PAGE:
If you don't like active volcanoes, go to Mars. But be prepared to become your own life support system.
As the authors of this interesting little book put it: "Volcanism is the surface manifestation of a living Earth." Volcanoes are relief valves for the high-pressure system that recycles large chunks of the outer crust through the planet's molten interior and returns life-sustaining materials to the surface.
Volcanoes have supplied much of our water. Their ash falls have enriched soils. Their gases have helped form our atmosphere. If Mars' recycling system hadn't shut down eons ago, life might thrive there today.
Humans have a precarious cost-benefit relationship with this essential phenomenon. We can catch a lot of grief when volcanoes explode or ooze all-consuming lavas.
Geoscience now mediates that relationship as our growing understanding of volcanic mechanisms helps us better manage the risks. This makes volcano science a humanistic enterprise.
That's the authors' main point in "Volcanoes in Human History." They could have made it with more verve and poetry, but their somewhat stodgy style serves their intent not to focus merely on dramatic accounts of volcanic carnage.
The authors Jelle de Boer, a volcanologist, and Donald Sanders, a geologically informed science writer have a larger perspective. They show how political, economic, and environmental consequences of that carnage can reverberate for centuries.
For instance, there's well established, although not definitive, evidence that a major Bronze Age eruption changed the course of Mediterranean history over 3,500 years ago. It happened at Thera, one of the Santorini Islands some 70 miles north of Crete.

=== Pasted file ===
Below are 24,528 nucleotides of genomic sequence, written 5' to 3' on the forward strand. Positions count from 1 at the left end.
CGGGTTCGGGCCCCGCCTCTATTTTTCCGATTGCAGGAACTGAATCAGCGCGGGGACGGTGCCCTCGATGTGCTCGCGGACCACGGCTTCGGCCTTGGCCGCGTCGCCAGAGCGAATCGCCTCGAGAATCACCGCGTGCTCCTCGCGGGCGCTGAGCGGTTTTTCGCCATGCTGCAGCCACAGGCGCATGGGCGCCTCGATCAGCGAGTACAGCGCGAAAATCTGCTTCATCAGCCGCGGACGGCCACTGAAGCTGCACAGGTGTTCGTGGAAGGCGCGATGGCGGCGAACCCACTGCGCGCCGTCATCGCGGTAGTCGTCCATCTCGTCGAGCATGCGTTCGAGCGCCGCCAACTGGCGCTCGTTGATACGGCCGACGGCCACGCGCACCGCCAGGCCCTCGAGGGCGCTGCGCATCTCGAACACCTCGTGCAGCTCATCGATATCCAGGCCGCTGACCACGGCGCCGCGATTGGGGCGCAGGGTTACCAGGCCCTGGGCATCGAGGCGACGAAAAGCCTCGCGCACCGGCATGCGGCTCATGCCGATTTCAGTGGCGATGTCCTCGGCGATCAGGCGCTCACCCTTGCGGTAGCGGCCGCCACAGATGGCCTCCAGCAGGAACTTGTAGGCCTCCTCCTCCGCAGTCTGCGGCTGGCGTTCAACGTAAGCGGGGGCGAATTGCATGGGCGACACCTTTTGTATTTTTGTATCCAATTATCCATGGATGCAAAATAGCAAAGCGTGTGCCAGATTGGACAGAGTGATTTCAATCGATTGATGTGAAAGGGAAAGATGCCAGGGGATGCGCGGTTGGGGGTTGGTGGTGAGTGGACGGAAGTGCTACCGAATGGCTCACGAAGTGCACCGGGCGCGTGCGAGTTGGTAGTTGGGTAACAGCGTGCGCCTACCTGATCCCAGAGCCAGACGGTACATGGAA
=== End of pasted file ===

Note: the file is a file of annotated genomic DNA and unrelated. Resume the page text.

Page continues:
Immediate environmental effects tsunamis, ash falls, and possibly atmospheric shock waves devastated Crete's powerful Minoan civilization. Mycenaean Greeks took over and extended their influence throughout the eastern Mediterranean.
The authors have little to add to this well known tale. But their insight lies in connecting the volcanic system responsible for the event to the on-going history of that region.
Other lesser volcanic effects have occurred since the Bronze Age to challenge inhabitants to learn to live safely.
Mt. Vesuvius's burial of Roman Pompeii and Herculaneum is another familiar event that helps make the authors' point. The well-preserved remains show how swiftly disaster overtook those two towns. Their inhabitants did not know that seemingly harmless precursor eruptions could suddenly turn nasty.
They knew nothing of pyroclastic flows of burning gases and suffocating ash that overtake fleeing humans with express-train speed.
They did not know that rapid buildup of ash would soon collapse roofs under which they innocently took shelter. Had they known, they might have hastened timely evacuations.
Today, we do know about these and many other aspects to volcanic behavior.
Given its long record of major and minor eruptions, Vesuvius has become the most intensely studied volcano on the entire planet.
Volcanologists have no doubt that it will erupt violently again. They just can't say when. While they search for predictive clues, authorities in nearby Naples try to make the most of present knowledge to plan for what one day may be the greatest evacuation in human history.
In all, the authors present 11 volcanoes to explain what it means to live with volcanic hazards. It's easy to look back and say fewer people would have chosen to live in such risky places if they had know what was involved. But that's cold comfort. Our crowded planet now offers many at-risk populations little alternative as in the case of Naples.
We have to make the most of our scientific understanding to deal with hazards that people cannot avoid. We should love our life-sustaining planet, risks and all, for we certainly can't leave it. This book will help interested readers understand some of its foibles.
Robert C. Cowen writes about science for the Monitor.